Triangle Fat Spider


January 19, 2022

The triangular fat spider or heat-loving orb spider (Steatoda triangulosa) is a spider of the crested web spider family (Theridiidae). The species is also known as the brown widow, but should not be confused with the brown widow (L. geometricus) of the same name, which belongs to the true widow genus (Latrodectus) within the same family. Originally only distributed in the Palaearctic, the triangle fat spider was introduced to America, the island of St. Helena and the Canary Islands, and currently appears to be spreading to Europe as well.


The female of the triangle fat spider reaches a body length of 3.5 to 8.6 and the male of 3.5 to 5 millimeters. The basic physique of the species corresponds to that of other fat spiders (Steatoda). The prosoma (front body) appears wrinkled overall and is 1.8 to 2 millimeters long in females and 1.6 to 2 millimeters in males. It is red to black-brown in color and also very shiny. The prosoma has no patterns. The chelicerae (jaw claws), which are also shiny, are brown. The legs are pale brown in the female and orange in the male. The femora (thighs) and tibiae (splints) are faintly darkly ringed. The legs may also be darkened distally (away from the center of the body). The opisthosoma (abdomen) is strongly bulged. Its coloring ranges from reddish to almost black. Most often it is colored dark brown. In contrast to the prosoma, the opisthosoma is strikingly patterned. The markings are composed of lateral (side) bands and a median (middle) longitudinal row of diamond-shaped spots. Fine, net-like and dark lines run through all the drawing elements. These stand in stark contrast to the otherwise rather inconspicuous coloring of the spider and thus give it a characteristic appearance. However, since the expression of the character elements varies greatly, individuals of the triangle fat spider can appear both very light and very dark. Detail views of a female

Genital morphological characteristics

The conductor (head) of a single bulb (male sex organ) is long compared to that of other fat spiders (Steatoda) and is also curved. Moreover, in the male, the tibia of each pedipalp (converted extremity in the head area) is longer than the cymbium (frontmost sclerite or hard part of the globe). The epigyne (female sex organ) is characterized within the genus by its small and rounded appearance.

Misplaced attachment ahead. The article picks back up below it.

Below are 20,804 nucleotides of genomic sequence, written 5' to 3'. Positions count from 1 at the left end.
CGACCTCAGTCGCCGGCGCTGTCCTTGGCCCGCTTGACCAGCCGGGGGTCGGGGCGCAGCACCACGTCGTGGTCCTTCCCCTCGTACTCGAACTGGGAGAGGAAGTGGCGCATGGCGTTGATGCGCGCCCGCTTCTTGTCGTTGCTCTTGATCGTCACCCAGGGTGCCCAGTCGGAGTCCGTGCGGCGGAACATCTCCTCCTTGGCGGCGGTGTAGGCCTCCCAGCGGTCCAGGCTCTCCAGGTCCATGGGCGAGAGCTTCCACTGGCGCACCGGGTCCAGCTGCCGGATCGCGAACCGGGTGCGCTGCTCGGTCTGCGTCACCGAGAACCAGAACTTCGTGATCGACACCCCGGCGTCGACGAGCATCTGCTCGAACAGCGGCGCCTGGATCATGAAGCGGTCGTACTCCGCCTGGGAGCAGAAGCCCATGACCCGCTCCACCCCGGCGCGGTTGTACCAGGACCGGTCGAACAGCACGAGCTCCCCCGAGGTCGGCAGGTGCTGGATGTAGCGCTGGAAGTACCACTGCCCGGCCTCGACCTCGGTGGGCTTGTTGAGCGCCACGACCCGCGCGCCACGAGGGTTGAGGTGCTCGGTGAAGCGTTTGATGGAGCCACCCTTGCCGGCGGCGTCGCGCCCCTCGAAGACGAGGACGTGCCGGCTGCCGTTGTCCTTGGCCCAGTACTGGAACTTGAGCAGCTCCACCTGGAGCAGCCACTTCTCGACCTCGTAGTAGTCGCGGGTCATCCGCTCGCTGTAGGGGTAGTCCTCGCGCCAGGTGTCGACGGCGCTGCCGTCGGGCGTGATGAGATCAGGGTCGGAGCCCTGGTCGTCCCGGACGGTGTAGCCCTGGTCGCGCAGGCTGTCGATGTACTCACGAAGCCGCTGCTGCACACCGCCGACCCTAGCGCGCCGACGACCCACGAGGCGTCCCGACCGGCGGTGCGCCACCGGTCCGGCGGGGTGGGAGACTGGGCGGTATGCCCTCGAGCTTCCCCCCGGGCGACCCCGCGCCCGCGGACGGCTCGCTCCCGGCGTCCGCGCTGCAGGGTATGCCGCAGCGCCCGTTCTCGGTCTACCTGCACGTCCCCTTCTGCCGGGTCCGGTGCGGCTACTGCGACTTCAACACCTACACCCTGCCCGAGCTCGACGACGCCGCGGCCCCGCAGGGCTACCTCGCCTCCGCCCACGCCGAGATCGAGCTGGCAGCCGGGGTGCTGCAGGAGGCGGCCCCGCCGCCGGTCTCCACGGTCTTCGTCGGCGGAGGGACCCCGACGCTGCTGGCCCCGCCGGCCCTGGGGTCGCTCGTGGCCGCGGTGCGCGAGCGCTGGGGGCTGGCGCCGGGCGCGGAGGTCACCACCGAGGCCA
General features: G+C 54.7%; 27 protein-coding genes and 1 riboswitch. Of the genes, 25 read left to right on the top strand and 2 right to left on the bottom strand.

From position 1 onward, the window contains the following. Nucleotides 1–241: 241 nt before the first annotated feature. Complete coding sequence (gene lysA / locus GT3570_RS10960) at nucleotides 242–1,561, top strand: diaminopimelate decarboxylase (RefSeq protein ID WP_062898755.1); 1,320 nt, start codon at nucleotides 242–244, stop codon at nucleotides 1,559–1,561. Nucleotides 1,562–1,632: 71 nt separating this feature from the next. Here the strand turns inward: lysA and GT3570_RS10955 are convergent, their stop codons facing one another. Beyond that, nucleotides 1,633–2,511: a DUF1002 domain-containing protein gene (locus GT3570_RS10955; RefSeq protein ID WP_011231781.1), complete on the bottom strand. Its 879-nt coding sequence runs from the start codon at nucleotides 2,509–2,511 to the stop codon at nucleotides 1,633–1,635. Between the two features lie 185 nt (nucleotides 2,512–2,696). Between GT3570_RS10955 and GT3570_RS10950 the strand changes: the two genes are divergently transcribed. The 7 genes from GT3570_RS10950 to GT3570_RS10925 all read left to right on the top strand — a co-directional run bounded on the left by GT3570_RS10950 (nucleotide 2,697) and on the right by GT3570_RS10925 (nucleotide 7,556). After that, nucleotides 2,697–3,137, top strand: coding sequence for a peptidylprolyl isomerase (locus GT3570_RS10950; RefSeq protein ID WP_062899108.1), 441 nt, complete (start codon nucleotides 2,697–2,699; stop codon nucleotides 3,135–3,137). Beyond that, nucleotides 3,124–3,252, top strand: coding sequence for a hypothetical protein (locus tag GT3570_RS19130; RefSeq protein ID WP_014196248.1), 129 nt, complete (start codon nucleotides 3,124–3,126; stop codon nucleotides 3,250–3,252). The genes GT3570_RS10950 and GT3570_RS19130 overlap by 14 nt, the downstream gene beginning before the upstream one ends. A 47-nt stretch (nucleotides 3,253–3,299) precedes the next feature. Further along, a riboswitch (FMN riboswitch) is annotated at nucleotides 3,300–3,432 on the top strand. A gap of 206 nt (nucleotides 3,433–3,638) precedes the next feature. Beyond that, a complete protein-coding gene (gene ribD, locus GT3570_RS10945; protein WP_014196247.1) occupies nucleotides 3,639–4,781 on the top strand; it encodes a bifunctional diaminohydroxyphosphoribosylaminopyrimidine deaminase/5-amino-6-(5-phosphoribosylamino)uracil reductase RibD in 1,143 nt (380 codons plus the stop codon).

Differentiation from other fat spiders

There is a possibility of confusing the triangular fat spider with some other species of fat spider (Steatoda) occurring in Europe, such as the similarly large common fat spider (S. bipunctata). In this case, however, the opisthosoma is less curved, especially since the diamond pattern found in the triangular fat spider is missing. With a body length of 10 millimeters in the female, the large fat spider (S. grossa) can be distinguished from the triangular fat spider, above all by the longer legs, apart from the different markings on the opisthosoma here. The false black widow (S. paykulliana) reaches a much higher body length as a female with 13 millimeters and otherwise differs from the triangular fat spider by the dark brown to black coloring together with the clearly different character elements on the opisthosoma. In North America it can also the triangular fat spider may be confused with the species S. borealis that occurs there, which also remotely resembles the triangular fat spider. However, the opisthosoma of this species is darker in color and

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